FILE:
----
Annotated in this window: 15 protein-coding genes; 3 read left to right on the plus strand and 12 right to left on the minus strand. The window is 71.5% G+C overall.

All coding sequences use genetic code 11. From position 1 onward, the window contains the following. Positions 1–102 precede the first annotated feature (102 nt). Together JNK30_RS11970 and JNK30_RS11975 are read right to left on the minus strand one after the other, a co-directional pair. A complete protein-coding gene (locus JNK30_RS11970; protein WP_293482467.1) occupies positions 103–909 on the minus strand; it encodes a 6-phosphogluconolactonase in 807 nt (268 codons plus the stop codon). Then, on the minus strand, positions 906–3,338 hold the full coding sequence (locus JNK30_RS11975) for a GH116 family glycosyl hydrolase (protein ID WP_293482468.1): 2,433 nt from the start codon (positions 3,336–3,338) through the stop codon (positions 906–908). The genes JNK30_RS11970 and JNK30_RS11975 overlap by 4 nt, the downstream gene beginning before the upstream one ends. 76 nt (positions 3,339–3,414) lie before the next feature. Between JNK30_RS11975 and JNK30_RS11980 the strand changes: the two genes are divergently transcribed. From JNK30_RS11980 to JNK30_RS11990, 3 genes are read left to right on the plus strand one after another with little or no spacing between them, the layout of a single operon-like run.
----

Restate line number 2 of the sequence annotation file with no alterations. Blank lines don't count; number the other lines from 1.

All coding sequences use genetic code 11. From position 1 onward, the window contains the following. Positions 1–102 precede the first annotated feature (102 nt). Together JNK30_RS11970 and JNK30_RS11975 are read right to left on the minus strand one after the other, a co-directional pair. A complete protein-coding gene (locus JNK30_RS11970; protein WP_293482467.1) occupies positions 103–909 on the minus strand; it encodes a 6-phosphogluconolactonase in 807 nt (268 codons plus the stop codon). Then, on the minus strand, positions 906–3,338 hold the full coding sequence (locus JNK30_RS11975) for a GH116 family glycosyl hydrolase (protein ID WP_293482468.1): 2,433 nt from the start codon (positions 3,336–3,338) through the stop codon (positions 906–908). The genes JNK30_RS11970 and JNK30_RS11975 overlap by 4 nt, the downstream gene beginning before the upstream one ends. 76 nt (positions 3,339–3,414) lie before the next feature. Between JNK30_RS11975 and JNK30_RS11980 the strand changes: the two genes are divergently transcribed. From JNK30_RS11980 to JNK30_RS11990, 3 genes are read left to right on the plus strand one after another with little or no spacing between them, the layout of a single operon-like run.